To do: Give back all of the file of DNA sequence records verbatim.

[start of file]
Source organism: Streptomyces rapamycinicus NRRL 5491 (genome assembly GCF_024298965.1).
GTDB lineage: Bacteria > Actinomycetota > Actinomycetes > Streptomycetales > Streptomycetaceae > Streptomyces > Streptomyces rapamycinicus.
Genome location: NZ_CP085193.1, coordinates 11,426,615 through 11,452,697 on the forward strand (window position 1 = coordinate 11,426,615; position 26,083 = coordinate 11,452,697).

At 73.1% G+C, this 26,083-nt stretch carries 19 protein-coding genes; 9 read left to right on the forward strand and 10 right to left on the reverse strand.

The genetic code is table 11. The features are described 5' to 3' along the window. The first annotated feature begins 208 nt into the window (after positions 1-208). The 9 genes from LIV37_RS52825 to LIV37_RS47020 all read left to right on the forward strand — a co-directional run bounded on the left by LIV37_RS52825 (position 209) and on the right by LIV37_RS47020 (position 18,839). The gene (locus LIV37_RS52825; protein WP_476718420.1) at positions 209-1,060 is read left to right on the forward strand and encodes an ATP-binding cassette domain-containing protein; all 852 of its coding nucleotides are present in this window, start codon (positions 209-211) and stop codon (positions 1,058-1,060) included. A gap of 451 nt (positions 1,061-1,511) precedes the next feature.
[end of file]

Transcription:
Source organism: Streptomyces rapamycinicus NRRL 5491 (genome assembly GCF_024298965.1).
GTDB lineage: Bacteria > Actinomycetota > Actinomycetes > Streptomycetales > Streptomycetaceae > Streptomyces > Streptomyces rapamycinicus.
Genome location: NZ_CP085193.1, coordinates 11,426,615 through 11,452,697 on the forward strand (window position 1 = coordinate 11,426,615; position 26,083 = coordinate 11,452,697).

At 73.1% G+C, this 26,083-nt stretch carries 19 protein-coding genes; 9 read left to right on the forward strand and 10 right to left on the reverse strand.

The genetic code is table 11. The features are described 5' to 3' along the window. The first annotated feature begins 208 nt into the window (after positions 1-208). The 9 genes from LIV37_RS52825 to LIV37_RS47020 all read left to right on the forward strand — a co-directional run bounded on the left by LIV37_RS52825 (position 209) and on the right by LIV37_RS47020 (position 18,839). The gene (locus LIV37_RS52825; protein WP_476718420.1) at positions 209-1,060 is read left to right on the forward strand and encodes an ATP-binding cassette domain-containing protein; all 852 of its coding nucleotides are present in this window, start codon (positions 209-211) and stop codon (positions 1,058-1,060) included. A gap of 451 nt (positions 1,061-1,511) precedes the next feature.